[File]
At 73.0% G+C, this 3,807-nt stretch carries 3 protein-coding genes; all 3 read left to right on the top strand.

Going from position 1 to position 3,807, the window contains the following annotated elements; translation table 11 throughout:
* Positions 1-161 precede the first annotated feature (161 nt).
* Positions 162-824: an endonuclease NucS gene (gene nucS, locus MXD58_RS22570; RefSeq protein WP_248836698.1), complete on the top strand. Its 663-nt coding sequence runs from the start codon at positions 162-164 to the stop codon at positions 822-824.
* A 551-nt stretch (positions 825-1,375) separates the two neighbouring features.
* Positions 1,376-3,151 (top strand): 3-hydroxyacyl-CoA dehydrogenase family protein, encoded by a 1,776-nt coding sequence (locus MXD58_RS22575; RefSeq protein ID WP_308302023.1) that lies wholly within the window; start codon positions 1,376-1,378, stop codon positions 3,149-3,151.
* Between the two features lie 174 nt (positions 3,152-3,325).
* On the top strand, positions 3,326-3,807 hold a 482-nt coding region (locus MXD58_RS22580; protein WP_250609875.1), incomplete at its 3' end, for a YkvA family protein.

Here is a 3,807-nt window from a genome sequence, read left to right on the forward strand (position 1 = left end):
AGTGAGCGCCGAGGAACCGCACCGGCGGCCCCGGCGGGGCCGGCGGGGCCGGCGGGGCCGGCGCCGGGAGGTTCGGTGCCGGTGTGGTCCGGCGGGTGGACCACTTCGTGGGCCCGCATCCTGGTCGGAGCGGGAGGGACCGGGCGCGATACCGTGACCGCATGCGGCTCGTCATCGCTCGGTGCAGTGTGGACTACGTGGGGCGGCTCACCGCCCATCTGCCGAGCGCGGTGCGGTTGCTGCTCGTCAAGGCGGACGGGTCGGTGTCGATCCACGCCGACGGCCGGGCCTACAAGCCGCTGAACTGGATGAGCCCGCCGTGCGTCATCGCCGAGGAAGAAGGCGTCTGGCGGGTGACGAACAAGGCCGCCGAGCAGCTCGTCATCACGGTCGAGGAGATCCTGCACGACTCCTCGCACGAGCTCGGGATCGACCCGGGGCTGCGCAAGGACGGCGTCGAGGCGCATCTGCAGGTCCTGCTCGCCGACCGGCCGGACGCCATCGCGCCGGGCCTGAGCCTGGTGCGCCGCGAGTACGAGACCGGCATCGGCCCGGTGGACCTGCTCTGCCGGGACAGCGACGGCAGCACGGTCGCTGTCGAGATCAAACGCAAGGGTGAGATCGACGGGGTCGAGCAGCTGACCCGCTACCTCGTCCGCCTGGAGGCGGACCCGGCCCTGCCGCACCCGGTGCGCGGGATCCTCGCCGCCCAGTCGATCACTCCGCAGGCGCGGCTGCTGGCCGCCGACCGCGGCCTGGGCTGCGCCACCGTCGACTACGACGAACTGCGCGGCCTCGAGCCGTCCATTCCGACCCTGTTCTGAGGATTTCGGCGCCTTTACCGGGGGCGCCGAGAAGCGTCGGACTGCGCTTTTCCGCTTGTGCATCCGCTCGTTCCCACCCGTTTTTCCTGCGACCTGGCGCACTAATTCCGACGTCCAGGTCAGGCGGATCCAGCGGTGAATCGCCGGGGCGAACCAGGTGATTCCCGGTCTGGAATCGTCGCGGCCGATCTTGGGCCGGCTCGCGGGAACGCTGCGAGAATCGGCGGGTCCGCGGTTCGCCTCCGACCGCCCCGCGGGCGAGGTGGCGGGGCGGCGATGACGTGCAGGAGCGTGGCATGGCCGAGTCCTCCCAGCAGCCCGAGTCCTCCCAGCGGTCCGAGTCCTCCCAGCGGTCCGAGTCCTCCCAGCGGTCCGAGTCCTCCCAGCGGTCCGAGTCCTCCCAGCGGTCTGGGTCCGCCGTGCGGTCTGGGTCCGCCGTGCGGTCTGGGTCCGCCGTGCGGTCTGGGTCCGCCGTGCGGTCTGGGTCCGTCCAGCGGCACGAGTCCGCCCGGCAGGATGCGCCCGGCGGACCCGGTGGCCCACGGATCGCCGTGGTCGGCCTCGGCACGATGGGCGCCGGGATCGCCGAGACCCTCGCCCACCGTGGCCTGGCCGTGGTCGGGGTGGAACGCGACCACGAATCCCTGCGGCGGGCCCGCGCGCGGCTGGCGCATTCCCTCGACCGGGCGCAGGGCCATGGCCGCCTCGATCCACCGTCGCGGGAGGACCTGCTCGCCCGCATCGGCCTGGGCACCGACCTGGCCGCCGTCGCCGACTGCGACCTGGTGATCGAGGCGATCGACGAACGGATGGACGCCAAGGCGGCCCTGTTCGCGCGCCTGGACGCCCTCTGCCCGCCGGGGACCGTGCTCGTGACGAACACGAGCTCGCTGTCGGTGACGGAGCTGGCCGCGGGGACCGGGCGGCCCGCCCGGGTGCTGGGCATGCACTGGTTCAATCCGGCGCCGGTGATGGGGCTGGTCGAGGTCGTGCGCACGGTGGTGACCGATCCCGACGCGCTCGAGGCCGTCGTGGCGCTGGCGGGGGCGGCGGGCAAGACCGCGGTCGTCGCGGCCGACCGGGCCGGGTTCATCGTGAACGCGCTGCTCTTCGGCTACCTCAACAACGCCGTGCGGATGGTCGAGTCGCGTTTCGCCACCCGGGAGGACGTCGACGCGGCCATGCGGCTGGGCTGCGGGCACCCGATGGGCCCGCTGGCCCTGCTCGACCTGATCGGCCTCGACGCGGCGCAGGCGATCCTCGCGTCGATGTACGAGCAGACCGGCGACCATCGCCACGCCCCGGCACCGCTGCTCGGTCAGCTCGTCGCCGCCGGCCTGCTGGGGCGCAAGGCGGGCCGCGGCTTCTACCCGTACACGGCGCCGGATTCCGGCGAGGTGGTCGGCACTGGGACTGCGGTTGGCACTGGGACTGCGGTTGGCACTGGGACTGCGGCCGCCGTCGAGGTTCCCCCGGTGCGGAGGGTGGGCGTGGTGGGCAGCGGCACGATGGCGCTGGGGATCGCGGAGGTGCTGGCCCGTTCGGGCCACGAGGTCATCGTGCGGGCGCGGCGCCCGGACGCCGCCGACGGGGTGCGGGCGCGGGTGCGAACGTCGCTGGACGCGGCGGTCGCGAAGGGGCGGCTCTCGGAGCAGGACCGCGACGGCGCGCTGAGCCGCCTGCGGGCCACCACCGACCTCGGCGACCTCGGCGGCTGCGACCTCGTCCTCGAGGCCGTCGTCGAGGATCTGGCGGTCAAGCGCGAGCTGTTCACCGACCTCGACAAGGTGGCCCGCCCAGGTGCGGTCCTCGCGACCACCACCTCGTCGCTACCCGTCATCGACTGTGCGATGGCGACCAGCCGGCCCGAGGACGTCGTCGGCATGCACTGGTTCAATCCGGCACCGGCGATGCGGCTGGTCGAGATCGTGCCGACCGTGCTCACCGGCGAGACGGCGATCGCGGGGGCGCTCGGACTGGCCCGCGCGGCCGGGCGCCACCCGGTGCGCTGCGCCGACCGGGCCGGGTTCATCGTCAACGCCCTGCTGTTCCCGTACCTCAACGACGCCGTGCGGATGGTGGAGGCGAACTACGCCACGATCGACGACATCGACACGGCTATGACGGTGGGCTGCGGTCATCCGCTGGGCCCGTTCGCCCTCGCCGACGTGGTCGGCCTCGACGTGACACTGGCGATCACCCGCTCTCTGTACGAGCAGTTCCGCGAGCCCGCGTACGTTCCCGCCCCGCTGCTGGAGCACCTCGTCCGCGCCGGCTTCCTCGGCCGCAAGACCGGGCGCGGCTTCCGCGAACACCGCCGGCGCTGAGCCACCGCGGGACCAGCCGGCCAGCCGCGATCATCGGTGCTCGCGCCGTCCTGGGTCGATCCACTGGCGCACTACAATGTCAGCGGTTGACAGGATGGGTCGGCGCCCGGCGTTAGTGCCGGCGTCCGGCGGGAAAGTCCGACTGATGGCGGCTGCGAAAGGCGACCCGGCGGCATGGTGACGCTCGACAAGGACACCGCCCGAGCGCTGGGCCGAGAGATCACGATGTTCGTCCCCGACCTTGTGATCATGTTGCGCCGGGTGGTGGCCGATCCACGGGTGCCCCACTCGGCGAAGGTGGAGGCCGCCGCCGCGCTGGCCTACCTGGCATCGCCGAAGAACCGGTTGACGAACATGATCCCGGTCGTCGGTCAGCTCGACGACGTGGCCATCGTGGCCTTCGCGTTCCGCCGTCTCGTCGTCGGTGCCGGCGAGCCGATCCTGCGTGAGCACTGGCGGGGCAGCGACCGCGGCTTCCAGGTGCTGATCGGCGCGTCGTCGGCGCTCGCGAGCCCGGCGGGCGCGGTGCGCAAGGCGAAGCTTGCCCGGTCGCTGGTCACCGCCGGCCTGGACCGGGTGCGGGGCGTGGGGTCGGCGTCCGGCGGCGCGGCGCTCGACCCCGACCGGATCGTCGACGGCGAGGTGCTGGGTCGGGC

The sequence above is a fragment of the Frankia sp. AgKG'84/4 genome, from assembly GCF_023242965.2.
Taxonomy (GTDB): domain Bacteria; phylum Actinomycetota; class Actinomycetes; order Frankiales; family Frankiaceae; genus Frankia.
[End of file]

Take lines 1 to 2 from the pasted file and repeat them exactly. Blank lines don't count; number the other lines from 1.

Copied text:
At 73.0% G+C, this 3,807-nt stretch carries 3 protein-coding genes; all 3 read left to right on the top strand.

Going from position 1 to position 3,807, the window contains the following annotated elements; translation table 11 throughout: